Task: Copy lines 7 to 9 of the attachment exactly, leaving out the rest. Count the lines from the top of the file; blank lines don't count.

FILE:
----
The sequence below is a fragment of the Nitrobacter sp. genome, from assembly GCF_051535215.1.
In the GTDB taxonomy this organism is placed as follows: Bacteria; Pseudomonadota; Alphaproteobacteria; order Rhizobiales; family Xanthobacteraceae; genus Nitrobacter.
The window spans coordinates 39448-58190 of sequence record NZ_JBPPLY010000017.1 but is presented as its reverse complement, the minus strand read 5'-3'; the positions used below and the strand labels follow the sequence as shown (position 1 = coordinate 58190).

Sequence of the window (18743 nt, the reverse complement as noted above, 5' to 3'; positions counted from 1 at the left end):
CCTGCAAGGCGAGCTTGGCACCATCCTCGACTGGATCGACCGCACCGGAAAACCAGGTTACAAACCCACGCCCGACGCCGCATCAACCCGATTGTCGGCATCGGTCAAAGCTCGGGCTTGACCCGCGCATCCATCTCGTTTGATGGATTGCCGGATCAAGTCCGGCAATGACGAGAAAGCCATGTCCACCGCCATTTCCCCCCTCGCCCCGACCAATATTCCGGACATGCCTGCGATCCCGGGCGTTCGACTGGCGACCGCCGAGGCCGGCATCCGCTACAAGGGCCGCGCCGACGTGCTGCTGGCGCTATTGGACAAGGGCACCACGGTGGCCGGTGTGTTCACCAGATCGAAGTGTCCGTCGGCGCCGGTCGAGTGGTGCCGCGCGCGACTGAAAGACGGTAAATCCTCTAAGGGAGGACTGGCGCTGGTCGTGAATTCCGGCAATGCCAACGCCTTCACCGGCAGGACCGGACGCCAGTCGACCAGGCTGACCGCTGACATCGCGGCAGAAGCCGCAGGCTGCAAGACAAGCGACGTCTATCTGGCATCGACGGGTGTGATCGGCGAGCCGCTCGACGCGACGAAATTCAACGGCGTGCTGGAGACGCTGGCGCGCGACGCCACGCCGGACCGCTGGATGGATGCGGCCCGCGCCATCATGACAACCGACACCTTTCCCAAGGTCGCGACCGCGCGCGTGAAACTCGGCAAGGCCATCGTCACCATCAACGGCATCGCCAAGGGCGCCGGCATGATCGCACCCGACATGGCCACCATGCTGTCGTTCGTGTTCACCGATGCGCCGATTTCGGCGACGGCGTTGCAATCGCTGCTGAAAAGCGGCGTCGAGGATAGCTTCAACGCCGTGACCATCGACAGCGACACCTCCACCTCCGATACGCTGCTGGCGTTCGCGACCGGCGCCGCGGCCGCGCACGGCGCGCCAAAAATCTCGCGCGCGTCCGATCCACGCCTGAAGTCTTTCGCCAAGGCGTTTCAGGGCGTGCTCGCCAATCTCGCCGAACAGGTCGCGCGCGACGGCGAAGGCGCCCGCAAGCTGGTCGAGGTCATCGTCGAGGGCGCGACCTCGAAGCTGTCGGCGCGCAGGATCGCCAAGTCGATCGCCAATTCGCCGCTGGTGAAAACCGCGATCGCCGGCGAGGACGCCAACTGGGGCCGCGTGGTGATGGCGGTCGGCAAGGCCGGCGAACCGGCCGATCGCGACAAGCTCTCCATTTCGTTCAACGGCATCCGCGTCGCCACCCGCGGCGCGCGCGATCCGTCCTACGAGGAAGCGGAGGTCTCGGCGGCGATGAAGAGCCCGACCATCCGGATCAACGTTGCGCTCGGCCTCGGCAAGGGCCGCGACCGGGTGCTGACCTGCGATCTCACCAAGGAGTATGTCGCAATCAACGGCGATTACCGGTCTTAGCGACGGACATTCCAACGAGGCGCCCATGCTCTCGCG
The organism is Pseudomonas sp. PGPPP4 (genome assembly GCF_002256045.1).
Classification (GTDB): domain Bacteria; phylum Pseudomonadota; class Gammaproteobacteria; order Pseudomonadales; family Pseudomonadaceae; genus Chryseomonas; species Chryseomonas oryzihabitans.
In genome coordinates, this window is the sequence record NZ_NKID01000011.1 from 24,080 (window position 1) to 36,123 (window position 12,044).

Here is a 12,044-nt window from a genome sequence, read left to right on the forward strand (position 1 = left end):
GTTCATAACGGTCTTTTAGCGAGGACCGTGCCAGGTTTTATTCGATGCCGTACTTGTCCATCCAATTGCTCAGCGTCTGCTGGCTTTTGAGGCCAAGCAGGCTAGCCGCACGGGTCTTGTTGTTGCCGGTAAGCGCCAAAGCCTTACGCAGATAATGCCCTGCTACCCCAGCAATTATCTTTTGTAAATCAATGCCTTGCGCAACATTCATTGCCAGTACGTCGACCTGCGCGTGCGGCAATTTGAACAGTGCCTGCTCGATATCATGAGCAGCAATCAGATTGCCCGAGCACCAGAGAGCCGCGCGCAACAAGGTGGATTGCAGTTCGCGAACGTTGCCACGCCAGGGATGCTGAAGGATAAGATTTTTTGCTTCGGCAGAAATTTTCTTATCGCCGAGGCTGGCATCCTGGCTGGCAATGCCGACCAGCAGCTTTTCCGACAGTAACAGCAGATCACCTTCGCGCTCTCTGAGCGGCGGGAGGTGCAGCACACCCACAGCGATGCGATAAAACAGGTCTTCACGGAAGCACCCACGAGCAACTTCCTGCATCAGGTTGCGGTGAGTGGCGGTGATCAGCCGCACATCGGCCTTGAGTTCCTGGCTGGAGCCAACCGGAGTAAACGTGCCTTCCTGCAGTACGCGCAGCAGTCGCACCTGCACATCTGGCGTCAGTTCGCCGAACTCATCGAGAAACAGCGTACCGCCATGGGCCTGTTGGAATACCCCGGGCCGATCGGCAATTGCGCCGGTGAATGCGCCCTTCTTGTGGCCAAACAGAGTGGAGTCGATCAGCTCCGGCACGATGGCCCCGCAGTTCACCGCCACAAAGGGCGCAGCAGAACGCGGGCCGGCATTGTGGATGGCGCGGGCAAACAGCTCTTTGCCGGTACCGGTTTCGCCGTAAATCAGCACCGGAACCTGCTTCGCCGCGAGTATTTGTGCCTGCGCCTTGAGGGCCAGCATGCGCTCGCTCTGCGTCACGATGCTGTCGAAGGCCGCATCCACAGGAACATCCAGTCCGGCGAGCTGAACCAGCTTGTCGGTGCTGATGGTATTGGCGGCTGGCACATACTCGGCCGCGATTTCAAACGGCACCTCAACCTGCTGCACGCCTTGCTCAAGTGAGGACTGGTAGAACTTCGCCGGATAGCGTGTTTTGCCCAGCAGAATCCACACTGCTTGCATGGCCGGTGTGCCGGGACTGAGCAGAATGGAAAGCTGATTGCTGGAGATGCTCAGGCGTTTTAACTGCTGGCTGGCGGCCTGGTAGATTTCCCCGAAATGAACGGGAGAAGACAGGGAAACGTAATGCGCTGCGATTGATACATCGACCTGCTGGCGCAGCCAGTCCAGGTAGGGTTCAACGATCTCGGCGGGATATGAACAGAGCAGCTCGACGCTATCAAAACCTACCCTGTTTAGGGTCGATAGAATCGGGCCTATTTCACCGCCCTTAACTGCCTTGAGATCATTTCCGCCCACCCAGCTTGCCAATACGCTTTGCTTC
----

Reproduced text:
Classification (GTDB): domain Bacteria; phylum Pseudomonadota; class Gammaproteobacteria; order Pseudomonadales; family Pseudomonadaceae; genus Chryseomonas; species Chryseomonas oryzihabitans.
In genome coordinates, this window is the sequence record NZ_NKID01000011.1 from 24,080 (window position 1) to 36,123 (window position 12,044).

Here is a 12,044-nt window from a genome sequence, read left to right on the forward strand (position 1 = left end):